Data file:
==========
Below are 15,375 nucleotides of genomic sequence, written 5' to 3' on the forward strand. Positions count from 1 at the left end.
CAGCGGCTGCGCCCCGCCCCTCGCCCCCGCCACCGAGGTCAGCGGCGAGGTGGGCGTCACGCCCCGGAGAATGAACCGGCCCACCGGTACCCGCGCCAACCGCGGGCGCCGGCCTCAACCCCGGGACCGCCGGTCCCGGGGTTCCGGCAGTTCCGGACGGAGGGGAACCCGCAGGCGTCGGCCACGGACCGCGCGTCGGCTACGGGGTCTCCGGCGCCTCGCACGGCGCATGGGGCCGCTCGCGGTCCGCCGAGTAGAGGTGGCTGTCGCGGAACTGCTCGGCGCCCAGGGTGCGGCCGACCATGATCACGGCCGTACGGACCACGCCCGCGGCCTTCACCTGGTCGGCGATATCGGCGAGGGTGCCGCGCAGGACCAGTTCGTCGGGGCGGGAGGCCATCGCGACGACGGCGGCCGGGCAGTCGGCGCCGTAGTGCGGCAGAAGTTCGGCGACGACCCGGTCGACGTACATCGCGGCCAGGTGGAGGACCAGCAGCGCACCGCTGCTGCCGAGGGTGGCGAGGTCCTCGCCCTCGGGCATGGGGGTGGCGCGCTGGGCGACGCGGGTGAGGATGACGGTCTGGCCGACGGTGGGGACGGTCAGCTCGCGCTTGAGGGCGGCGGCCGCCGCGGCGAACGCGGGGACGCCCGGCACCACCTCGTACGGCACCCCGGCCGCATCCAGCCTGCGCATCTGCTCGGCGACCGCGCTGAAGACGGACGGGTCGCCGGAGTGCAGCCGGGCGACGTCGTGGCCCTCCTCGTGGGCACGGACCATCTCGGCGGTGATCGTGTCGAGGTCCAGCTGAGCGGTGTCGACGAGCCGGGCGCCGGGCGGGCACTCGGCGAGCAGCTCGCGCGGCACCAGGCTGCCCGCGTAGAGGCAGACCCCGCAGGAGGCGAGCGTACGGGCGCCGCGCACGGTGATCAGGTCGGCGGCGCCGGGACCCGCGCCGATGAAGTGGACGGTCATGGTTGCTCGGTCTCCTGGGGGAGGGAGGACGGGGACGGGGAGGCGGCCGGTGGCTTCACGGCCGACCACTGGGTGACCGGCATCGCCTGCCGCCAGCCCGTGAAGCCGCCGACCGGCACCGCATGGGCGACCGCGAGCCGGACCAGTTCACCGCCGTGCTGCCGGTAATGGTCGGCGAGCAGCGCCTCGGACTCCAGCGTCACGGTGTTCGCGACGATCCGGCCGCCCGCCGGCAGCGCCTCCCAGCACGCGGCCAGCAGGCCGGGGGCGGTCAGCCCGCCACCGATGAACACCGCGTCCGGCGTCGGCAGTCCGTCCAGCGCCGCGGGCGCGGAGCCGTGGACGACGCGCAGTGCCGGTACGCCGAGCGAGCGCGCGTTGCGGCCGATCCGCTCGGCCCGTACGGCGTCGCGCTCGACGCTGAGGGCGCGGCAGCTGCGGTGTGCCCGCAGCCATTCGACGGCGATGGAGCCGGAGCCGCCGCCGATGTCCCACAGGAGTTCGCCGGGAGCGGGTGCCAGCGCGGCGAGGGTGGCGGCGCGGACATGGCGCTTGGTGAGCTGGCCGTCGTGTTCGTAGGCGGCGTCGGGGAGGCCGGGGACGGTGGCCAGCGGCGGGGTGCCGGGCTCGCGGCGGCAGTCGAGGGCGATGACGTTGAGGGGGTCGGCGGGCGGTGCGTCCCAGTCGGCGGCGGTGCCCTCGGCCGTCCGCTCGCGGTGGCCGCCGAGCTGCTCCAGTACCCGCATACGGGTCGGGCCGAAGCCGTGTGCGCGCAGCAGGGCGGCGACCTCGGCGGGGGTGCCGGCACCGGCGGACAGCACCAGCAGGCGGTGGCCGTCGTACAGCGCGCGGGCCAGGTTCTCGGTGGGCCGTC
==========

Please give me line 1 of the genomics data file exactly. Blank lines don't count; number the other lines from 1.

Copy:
Below are 15,375 nucleotides of genomic sequence, written 5' to 3' on the forward strand. Positions count from 1 at the left end.